U.S.S. Hepburn FF-1055 (Guided Missile Frigate)
U.S.S. Hepburn was a Knox class frigate, designed as an anti-submarine warfare (ASW) vessel and built by Todd Pacific Shipyards, San Pedro California, beginning in 1966. The ship was commissioned into the Navy in 1969.
Like the rest of the 46 ship Knox class, Hepburn was large for a destroyer/frigate, less maneuverable as a result of having a single screw, and relatively slow. These limitations, along with several others, including problematic boilers, led to the ships being referred to as “McNamara’s Folly” by the sailors who manned them and the press.
After shakedown and training operations along the US west coast, Hepburn deployed on the first of what would be many cruises to the western Pacific (WESTPAC) in 1970. WESTPAC cruises in the first half of the 1970s included service off Vietnam, providing gunfire support and screening operations for the aircraft carriers operating near the Gulf of Tonkin. Port visits in the Philippines and Japan, as well as visits to Australia, were included. Hepburn would conduct annual WESTPAC cruises throughout the 1970s and into the 1980s, when forays into the Indian Ocean became common as well.
Alternating with these cruises, the ship would be refitted and conduct training exercises along the west coast of the United States.
ASW exercises included training operations with US Navy submarines and fleet units, as well as active operations tracking and targeting Soviet submarines.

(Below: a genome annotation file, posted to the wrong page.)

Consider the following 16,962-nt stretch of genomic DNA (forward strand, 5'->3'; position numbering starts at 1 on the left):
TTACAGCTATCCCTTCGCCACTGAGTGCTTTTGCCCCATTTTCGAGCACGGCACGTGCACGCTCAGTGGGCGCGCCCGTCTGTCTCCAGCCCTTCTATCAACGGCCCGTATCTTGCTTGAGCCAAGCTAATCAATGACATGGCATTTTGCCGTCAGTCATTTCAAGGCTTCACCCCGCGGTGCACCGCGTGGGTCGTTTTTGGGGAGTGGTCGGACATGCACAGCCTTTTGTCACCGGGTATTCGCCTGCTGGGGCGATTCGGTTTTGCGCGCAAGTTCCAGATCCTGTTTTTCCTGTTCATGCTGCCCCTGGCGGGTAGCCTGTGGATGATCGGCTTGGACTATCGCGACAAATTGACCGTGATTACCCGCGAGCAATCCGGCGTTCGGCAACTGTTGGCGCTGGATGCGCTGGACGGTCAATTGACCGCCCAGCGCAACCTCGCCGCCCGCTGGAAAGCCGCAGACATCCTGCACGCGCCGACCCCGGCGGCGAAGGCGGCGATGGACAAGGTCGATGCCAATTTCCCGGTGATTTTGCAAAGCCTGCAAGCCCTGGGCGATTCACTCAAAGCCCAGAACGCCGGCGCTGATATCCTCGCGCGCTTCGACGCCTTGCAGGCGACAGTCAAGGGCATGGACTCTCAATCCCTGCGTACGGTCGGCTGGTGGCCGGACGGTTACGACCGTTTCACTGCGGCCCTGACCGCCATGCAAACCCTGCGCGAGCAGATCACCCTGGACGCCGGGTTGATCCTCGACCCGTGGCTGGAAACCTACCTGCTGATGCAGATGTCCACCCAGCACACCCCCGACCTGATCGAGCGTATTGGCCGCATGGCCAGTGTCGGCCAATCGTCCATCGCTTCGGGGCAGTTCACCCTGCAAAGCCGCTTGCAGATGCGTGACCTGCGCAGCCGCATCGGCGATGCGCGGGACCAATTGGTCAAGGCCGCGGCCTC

By the late 1980s, the limitations of the Knox class and the decreasing need for surface ASW operations combined to render the Hepburn as too expensive to continue to operate. The decline of the Soviet submarine fleet at the end of the Cold War made the Hepburn obsolete. The ship was decommissioned in December 1991 and placed in reserve. In 1995 the ship was stricken from the naval register and options for disposing of the vessel were explored. The ship was sunk as a target in June 2002.
Asbestos Exposure on U.S.S. Hepburn
At the time of U.S.S. Hepburn’s construction, the use of asbestos in the building of ships was common, and the number of materials containing asbestos was in the hundreds. Ship’s boilers, of which Hepburn had two, were lined with asbestos insulation. Clutches, winches, deck plates and fire dampers were all manufactured with asbestos. Asbestos could be found in gaskets and seals, ventilation plenums, deck and overhead tiles, electrical panels and insulation, brakes and brake linings, glues and solvents, and fire resistant paints.
The single most common use of asbestos aboard ships, and present in virtually all spaces, was as insulation for pipes. Asbestos lagged pipes ran throughout the ship, through berthing and dining areas, machinery spaces and equipment rooms, fan rooms, and offices. Although the asbestos was contained by painting the insulation, areas which were hard to reach could easily deteriorate unseen, releasing friable asbestos into the air, allowing its distribution throughout the ship by ventilation and by contact with clothing. Maintenance on valves and piping, or on nearby equipment, could easily damage the painted surface, allowing asbestos to be released.
Pipe lagging was not removed unless other maintenance required it, meaning that Hepburn carried asbestos-containing insulation throughout its career, as has been verified in the scrapping of other vessels of its vintage.